In this week's "Making of a Royal" player blog segment, center Nicholas Hutchison (6-foot-2, 168 pounds) tells NHL.com how the Long Island Royals have helped him both on and off the ice. Royals assistant coach Steve Webb, who has watched Hutchison since he was 12, said the team's second-leading scorer has a great passion for the game and that when the game gets tougher and tighter, that's when he excels. "The more competitive the contest, the better Hutchison gets," Webb told NHL.com.
Hi everyone. This is my second year with the L.I. Royals. I previously played in Westchester with the Westchester Express and then, two years ago, came back here. Last year, we were '94 birth years, so we were underdogs. But this year we're like one of the top teams and everyone wants to beat us -- and that's a good thing.
I find that just hard work and effort, spending time in the weight room over the summer, have really helped me out this season. I like to play a physical game and be a physical player. I think I'm a good two-way center, who could control the game and make simple plays. After this season, I'm hoping I can play in the USHL. No team has my rights right now, but I was invited to main camp for the Indiana Ice, so hopefully I'll be able to play with them.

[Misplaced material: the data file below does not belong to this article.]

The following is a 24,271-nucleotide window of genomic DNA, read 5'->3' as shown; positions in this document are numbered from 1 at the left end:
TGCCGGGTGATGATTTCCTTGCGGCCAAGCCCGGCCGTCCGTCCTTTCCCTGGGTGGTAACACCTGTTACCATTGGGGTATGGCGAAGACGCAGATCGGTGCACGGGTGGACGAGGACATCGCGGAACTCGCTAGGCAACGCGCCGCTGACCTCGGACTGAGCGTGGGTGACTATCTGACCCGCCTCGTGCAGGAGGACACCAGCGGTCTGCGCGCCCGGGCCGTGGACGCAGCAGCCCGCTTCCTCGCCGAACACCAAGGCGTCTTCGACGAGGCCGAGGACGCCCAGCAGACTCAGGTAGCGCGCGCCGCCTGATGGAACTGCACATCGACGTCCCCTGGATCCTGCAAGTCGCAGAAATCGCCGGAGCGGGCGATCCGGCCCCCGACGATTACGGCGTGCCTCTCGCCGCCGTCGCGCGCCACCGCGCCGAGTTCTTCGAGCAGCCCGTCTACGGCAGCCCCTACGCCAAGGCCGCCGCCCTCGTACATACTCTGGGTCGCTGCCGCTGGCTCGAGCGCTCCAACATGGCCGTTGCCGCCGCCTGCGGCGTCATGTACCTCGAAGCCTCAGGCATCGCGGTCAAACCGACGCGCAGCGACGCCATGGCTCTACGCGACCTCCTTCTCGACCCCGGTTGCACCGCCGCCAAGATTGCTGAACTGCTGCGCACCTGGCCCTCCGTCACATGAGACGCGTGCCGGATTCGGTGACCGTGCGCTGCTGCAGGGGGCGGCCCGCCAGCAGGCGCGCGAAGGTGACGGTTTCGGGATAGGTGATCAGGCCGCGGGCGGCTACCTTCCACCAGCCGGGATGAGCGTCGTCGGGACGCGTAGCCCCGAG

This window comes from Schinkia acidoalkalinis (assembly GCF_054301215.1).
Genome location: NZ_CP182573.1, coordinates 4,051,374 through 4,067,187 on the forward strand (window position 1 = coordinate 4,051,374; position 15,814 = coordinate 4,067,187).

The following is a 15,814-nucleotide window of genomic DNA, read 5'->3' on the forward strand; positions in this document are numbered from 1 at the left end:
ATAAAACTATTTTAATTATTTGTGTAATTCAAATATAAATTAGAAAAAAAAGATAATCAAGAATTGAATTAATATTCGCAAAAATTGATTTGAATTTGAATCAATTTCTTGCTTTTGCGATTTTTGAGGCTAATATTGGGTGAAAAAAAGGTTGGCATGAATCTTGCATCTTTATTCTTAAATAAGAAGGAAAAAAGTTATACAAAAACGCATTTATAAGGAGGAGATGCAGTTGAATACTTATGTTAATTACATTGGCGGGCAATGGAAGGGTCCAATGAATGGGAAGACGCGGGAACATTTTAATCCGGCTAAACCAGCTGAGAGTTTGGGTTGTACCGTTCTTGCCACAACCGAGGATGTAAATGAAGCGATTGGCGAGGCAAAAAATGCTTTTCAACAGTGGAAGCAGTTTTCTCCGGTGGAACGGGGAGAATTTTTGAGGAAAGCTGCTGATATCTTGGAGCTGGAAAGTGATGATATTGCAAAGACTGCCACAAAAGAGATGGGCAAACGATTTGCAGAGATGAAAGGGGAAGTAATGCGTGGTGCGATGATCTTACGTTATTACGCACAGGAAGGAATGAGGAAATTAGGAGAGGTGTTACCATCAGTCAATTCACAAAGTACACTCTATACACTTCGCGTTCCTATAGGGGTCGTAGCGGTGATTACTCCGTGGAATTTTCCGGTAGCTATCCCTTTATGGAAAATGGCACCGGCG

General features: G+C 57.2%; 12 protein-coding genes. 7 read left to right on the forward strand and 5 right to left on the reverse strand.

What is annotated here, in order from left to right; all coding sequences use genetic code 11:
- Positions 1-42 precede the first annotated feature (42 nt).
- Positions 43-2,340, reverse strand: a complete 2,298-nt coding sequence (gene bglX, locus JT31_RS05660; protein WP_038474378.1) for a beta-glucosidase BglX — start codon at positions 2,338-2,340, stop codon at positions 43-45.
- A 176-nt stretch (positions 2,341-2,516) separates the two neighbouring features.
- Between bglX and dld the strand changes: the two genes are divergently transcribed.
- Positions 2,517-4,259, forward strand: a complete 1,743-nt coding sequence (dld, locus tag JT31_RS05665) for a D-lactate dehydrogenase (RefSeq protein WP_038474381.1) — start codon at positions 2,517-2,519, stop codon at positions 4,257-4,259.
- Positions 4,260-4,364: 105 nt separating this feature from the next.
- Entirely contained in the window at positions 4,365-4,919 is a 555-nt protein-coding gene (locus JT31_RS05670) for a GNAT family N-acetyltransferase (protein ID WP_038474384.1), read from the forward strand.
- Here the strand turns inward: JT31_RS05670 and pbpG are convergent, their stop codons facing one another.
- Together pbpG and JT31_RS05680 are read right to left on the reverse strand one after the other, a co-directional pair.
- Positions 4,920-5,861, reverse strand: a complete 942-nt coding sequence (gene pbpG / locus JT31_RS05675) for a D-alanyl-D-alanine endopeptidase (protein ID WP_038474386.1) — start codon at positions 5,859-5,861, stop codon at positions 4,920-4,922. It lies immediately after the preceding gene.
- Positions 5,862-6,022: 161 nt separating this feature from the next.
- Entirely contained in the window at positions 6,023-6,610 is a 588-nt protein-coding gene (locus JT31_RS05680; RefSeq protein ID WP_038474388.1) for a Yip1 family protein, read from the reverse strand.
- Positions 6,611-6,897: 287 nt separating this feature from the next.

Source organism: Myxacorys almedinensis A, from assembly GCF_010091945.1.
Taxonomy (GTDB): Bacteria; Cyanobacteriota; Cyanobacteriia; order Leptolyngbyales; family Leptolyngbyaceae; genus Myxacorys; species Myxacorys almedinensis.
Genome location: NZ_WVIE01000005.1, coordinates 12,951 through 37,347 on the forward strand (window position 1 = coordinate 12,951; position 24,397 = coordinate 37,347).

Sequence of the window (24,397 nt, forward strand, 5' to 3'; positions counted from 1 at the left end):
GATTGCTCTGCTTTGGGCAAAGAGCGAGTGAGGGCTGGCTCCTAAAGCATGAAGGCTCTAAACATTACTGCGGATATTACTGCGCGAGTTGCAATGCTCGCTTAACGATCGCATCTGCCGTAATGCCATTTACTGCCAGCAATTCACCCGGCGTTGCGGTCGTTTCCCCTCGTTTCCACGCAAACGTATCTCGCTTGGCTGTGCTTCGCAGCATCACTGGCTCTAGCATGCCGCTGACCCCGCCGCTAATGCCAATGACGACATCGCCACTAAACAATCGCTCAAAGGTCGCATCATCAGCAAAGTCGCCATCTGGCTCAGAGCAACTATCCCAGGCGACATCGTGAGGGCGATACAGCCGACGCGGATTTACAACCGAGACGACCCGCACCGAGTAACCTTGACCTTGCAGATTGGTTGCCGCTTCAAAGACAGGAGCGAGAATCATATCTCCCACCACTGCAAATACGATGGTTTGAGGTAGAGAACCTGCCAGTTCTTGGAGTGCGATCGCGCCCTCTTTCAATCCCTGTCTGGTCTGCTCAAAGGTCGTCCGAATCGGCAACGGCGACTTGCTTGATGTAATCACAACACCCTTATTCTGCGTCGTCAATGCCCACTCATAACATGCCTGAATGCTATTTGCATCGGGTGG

Right now, we're basically rolling three centers and four lines, but I play a lot with Michael Marnell and Adam Tracey. I'm the center on that line. I do a lot of faceoff work during the year and I like to set up a few plays even before we go out on the ice. I talk to the wingers and tell them where to go, so if I do win it forward, they go to the net and I can give it to them. I'm about 6-2, 168, so I like to throw the body around a lot.
For our team, as a group, we've never been this far before, and so it's just more lessons learned, and sometimes you have to go to the school of hard knocks to find out what works and what doesn't. We've got a young group. They've played some unreal hockey here to get us this far, and we showed if we're not going to play the proper way, a really, really good hockey team is going to beat you, and that's what they did. It's a lesson learned.
— Lightning coach Jon Cooper after Rangers win in Game 6 forced a Game 7 that will be played at Madison Square Garden on Friday